Tudor Dialect Exercises

You are viewing Exercise 3 of 13:

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MALE:

Good my lady, I have heard it said that thou dost possess a beauteous singing voice. Do tell me, my lady, how such a lowly varlet as myself may come by such a voice. 

FEMALE:

Oh, my lord, a pleasant voice is not to be had by mere learning. 'Tis a talent; one must needs be born with it.

MALE:

(He slumps) A talent, sayest thou? Why, then, be there no hope for me?

FEMALE:

Nay, good sir, I meant only that one cannot learn a beauteous voice. I cannot teach thee that, but I ~ teach thee to sing better.

MALE:

Wondrous! By your leave, madam, do teach me!

FEMALE:

To begin, sir, thou must learn to breathe correctly. Draw in thy breath, deeply.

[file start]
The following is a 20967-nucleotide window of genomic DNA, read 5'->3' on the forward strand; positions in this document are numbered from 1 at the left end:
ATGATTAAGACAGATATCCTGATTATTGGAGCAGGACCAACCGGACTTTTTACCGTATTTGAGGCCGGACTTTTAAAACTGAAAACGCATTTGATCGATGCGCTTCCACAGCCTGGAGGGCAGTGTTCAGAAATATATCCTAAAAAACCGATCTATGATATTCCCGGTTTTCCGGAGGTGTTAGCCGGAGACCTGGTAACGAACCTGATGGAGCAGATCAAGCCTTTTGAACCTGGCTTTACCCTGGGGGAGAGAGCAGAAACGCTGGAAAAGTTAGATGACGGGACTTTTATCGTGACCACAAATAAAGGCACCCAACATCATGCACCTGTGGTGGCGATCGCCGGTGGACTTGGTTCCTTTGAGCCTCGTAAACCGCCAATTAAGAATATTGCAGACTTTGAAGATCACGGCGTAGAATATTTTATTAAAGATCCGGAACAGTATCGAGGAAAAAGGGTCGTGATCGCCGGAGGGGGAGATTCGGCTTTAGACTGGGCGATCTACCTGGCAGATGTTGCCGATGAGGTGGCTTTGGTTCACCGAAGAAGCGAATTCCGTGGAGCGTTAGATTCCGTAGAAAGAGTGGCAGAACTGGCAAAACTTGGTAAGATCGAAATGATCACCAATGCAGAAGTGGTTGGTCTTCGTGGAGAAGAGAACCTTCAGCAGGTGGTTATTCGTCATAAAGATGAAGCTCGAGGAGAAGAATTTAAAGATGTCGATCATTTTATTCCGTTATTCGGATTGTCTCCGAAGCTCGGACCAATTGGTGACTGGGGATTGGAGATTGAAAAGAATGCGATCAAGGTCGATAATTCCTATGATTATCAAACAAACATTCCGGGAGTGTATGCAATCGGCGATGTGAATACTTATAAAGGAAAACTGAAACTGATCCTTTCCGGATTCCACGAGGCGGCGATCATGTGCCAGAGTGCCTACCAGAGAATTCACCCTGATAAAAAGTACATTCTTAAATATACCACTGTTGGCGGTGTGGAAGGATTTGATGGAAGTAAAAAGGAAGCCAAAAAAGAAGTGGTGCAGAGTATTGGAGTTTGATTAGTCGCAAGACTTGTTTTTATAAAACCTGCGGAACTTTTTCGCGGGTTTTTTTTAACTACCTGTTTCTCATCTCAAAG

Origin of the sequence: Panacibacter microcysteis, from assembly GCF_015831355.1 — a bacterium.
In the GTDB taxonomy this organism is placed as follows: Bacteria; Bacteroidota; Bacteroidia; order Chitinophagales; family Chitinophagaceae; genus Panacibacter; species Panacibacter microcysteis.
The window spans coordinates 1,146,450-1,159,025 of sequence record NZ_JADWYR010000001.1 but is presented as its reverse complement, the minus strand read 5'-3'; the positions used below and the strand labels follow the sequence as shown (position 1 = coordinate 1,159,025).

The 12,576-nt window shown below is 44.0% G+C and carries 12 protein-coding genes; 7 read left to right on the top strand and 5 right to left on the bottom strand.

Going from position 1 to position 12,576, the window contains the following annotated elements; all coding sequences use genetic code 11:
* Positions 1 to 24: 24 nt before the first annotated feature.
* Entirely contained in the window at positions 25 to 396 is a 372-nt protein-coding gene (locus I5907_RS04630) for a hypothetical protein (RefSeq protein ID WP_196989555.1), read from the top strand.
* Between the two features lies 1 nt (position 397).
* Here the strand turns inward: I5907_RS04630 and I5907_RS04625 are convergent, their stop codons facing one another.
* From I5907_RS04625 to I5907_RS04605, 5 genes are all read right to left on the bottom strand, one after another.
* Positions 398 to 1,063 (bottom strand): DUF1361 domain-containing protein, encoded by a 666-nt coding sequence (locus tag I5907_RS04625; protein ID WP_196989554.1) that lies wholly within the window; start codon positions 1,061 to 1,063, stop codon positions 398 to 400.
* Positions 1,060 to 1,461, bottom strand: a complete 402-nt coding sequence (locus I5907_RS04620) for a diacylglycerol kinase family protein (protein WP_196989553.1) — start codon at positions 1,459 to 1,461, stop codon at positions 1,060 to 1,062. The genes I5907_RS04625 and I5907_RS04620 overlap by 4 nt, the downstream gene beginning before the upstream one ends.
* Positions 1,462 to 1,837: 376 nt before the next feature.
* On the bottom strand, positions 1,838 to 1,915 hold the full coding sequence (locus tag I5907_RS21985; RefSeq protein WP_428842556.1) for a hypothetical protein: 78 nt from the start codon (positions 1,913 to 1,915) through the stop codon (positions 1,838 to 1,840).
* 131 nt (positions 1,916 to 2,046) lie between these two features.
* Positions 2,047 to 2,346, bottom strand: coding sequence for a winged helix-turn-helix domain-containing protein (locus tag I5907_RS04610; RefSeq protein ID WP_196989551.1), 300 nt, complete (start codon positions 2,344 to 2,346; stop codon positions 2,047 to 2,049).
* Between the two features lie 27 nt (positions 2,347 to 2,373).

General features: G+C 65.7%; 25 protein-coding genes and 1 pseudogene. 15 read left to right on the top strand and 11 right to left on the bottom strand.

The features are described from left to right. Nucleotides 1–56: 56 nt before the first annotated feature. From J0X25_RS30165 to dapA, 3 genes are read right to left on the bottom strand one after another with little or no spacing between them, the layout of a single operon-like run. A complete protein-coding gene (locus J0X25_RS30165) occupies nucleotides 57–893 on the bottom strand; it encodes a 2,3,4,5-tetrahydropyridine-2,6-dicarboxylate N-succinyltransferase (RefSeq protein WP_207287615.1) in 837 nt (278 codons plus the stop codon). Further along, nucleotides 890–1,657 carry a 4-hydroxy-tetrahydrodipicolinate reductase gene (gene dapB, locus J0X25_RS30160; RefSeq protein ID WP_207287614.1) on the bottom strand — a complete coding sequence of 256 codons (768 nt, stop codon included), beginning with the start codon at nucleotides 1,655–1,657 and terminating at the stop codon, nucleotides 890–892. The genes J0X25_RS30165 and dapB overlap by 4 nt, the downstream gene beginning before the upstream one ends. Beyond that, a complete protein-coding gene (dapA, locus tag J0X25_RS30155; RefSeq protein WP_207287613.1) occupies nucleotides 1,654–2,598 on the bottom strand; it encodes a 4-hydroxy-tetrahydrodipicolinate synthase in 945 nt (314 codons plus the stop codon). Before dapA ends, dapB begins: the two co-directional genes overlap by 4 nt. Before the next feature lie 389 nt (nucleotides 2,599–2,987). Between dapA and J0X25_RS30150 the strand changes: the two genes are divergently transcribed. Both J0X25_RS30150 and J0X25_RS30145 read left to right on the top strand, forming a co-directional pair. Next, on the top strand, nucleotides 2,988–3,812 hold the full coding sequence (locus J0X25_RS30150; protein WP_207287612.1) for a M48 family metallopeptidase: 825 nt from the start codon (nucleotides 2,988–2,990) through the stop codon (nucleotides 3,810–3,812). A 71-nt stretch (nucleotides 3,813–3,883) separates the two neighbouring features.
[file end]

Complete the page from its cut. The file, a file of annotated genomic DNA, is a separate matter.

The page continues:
MALE:

Like so?

FEMALE:

Aye, 'tis well. Now, thou must use this breath to propel thy voice, and sing as though thy voice box were in thy belly.

MALE:

How now, in my belly?

FEMALE:

Aye, in thy belly. I dare say I am in for a shrewd labour , but I shall make a better singer of thee, yet.

MALE:

Oh, my lady, 'tis no use! I fear I am destined to remain a most heinous bellower.

FEMALE:

Marry, sir! Be not so glum, Come, let's away to my house and I shall prove thee wrong!


Vocabulary Used:

Tudor Word

Modern Translation

Varlet

Knave (an insulting term)

Glum

Gloomy

'Tis Well

That's Good

Shrewd

Hard or Bad


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